I will be completely honest: I have never read Anne of Green Gables.
This series was my first exposure to the story and characters. I cannot speak to what it’s like in comparison to the books, TV-movies, or any other adaptations. But what I can say is that on its on its own merit, as its own series, Anne with an E is very, very good.
I have always loved historical fiction, despite its rampant neglect of Black people. Romanticizing the past in the way that a lot of series do, either in the homestead-sweet-homestead way or the sparkling art deco way, the gilded rose-colored glasses that give us these visions into previous centuries often avoid the dreariness of minority experiences by simply…not portraying them. And although issues of sexism are harder to ignore, they are often covered in enough petticoats and ball gowns to render them seemingly trivial.
So I was prepared to enjoy this series the same way I enjoy most historical fiction — with a firm set of blinders on. Pleasantly, I found that I didn’t need them at all.
The titular character of young Anne is an orphan who comes to live in Avonlea, a quaint farming community, with high hopes and big dreams. Anne is a well-meaning girl with the best of intentions and the world’s most active imagination. Adopted by the elderly Marilla and her brother Matthew, Anne mistakenly arrives in place of the boy they wanted to help with the chores and farm work. While she was initially going to be sent back, she manages to worm her way into the hearts of her new family and the surrounding community…eventually, and with a lot of growing pains.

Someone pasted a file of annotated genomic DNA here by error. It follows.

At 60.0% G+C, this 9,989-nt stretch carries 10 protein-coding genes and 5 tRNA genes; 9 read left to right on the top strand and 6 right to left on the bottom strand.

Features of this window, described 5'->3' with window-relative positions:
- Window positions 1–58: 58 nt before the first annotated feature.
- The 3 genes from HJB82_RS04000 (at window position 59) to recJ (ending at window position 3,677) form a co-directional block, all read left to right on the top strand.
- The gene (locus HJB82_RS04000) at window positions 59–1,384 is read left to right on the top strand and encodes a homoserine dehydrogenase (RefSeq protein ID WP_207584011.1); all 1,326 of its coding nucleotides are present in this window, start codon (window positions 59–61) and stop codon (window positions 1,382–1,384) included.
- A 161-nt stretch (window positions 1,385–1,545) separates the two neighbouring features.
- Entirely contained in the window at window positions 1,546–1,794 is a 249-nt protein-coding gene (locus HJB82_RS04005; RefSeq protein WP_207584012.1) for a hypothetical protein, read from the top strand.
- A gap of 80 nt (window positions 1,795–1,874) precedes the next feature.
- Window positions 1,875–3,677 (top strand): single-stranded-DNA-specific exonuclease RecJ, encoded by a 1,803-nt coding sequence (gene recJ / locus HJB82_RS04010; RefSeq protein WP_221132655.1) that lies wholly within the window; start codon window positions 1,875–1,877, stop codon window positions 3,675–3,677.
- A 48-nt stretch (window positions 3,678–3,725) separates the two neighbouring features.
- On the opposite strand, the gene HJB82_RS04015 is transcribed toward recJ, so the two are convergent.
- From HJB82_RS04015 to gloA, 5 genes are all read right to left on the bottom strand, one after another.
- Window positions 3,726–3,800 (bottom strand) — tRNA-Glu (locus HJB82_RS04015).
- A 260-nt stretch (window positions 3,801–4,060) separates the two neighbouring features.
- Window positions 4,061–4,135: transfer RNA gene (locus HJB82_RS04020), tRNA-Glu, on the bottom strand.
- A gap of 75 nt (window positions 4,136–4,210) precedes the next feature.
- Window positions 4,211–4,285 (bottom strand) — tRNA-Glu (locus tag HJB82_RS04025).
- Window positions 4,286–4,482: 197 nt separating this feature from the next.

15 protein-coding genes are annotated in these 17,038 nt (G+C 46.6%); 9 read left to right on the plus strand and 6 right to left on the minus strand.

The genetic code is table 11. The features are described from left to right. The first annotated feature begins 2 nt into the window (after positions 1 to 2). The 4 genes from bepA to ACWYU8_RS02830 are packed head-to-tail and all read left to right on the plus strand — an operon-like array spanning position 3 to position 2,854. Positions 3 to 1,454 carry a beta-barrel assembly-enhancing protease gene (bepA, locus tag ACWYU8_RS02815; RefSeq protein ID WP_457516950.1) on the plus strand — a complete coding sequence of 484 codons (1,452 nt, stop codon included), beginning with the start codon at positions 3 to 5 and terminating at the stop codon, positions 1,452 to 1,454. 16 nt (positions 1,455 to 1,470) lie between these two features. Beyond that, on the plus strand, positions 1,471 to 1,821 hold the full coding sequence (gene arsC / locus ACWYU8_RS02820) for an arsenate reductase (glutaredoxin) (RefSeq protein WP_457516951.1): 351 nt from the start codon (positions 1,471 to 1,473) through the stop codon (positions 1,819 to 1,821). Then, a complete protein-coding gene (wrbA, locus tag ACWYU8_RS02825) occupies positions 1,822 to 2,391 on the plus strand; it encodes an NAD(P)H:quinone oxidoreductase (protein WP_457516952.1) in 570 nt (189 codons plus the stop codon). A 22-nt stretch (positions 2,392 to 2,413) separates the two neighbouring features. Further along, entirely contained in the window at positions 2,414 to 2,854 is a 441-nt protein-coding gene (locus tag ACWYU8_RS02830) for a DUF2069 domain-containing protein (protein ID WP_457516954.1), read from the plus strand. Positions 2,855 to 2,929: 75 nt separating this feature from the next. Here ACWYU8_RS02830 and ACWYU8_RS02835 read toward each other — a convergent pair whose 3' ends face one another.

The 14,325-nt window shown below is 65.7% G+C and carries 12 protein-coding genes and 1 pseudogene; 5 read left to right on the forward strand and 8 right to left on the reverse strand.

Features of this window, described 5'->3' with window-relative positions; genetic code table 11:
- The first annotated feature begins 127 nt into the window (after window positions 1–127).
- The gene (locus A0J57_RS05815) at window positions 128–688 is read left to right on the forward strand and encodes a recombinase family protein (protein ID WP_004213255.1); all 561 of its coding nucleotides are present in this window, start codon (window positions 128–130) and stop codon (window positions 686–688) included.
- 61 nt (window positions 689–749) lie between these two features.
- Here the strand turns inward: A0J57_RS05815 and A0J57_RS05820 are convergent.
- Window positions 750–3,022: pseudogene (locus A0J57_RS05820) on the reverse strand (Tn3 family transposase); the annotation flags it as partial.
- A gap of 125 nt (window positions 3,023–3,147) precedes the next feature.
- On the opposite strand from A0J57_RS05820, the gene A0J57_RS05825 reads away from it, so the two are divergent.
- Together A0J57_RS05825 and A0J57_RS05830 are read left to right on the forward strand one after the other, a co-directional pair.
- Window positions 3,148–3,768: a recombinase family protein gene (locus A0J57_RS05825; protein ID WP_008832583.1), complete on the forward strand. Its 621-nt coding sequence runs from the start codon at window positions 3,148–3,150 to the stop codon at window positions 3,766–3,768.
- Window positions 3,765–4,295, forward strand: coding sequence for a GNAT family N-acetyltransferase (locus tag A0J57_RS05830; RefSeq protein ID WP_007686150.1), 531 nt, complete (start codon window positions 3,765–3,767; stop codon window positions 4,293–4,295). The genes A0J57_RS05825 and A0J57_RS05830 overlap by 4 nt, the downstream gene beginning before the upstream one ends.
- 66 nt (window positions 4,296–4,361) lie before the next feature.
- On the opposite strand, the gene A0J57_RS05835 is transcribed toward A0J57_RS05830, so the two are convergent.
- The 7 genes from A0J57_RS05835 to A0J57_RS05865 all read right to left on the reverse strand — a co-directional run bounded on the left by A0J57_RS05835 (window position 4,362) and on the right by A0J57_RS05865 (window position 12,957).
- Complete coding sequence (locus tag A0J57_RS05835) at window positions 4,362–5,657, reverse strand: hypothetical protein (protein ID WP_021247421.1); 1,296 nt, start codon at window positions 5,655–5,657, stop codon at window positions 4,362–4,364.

The first season is all about feminism.
Anne is a survivor of domestic violence and child abuse. Having been an orphan for almost the entirety of her life, her childhood is permanently marked and colored by tragedy and violence. Show creator Moira Walley-Beckett does not attempt to downplay this in any way. One of her key strengths in the show is the honesty with which she delves into realistic aspects of being someone like Anne — parentless, female, poor, “unattractive” by conventional standards — in the nineteenth century. Her initial treatment by the community embodies a lot of core feminist issues. In particular, Anne’s rejection by the ironically self-titled “Progressive Mothers,” a group of the wealthier Avonlea wives, is an apt embodiment of white feminism and all its shortcomings.
Season 2 of the series begins the process of centering new, diverse characters who are a complete deviation from the original books (or so I’ve been told). Things go down a very intersectional road as we jump between Anne and the male lead Gilbert’s journeys to witness a lot of their defining character growth. Independently, they learn to be better people, both by beginning to imagine the world outside of their own perspectives. Gilbert, popular and well-respected member of society that he is, goes through the process of checking his white boy privilege when he establishes a strong friendship with Trini-born Sebastian, otherwise known as Bash, who eventually comes to live in Avonlea. But bringing a person of color into such a lily-white community comes with a healthy dose of systemic struggles. The show does not shy away from them at all. Bash becomes a main character, so he exists beyond just being a life lesson for Gilbert. We continue to see the challenges he faces as the only Black man within this small community, and we also accompany him to new locations where we are introduced to more Black characters with some wonderfully nuanced perspectives.